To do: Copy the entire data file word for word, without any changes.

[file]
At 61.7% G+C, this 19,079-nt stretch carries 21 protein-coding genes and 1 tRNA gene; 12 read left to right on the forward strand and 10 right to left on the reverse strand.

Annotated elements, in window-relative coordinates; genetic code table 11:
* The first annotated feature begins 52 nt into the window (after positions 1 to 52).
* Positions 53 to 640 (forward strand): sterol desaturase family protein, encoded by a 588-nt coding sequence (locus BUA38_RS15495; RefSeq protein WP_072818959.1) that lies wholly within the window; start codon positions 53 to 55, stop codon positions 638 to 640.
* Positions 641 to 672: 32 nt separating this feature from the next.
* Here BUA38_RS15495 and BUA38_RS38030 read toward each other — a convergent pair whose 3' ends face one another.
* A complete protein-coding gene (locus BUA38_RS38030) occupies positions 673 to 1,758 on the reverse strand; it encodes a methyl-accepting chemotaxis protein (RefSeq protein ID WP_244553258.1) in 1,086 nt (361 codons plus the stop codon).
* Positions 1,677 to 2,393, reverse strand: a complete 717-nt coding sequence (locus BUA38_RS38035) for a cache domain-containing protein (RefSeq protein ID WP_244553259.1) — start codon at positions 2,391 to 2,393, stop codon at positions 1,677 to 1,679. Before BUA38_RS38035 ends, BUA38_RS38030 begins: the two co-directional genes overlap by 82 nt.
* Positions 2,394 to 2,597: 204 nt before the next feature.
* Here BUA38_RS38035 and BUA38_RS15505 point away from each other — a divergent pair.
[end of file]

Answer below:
At 61.7% G+C, this 19,079-nt stretch carries 21 protein-coding genes and 1 tRNA gene; 12 read left to right on the forward strand and 10 right to left on the reverse strand.

Annotated elements, in window-relative coordinates; genetic code table 11:
* The first annotated feature begins 52 nt into the window (after positions 1 to 52).
* Positions 53 to 640 (forward strand): sterol desaturase family protein, encoded by a 588-nt coding sequence (locus BUA38_RS15495; RefSeq protein WP_072818959.1) that lies wholly within the window; start codon positions 53 to 55, stop codon positions 638 to 640.
* Positions 641 to 672: 32 nt separating this feature from the next.
* Here BUA38_RS15495 and BUA38_RS38030 read toward each other — a convergent pair whose 3' ends face one another.
* A complete protein-coding gene (locus BUA38_RS38030) occupies positions 673 to 1,758 on the reverse strand; it encodes a methyl-accepting chemotaxis protein (RefSeq protein ID WP_244553258.1) in 1,086 nt (361 codons plus the stop codon).
* Positions 1,677 to 2,393, reverse strand: a complete 717-nt coding sequence (locus BUA38_RS38035) for a cache domain-containing protein (RefSeq protein ID WP_244553259.1) — start codon at positions 2,391 to 2,393, stop codon at positions 1,677 to 1,679. Before BUA38_RS38035 ends, BUA38_RS38030 begins: the two co-directional genes overlap by 82 nt.
* Positions 2,394 to 2,597: 204 nt before the next feature.
* Here BUA38_RS38035 and BUA38_RS15505 point away from each other — a divergent pair.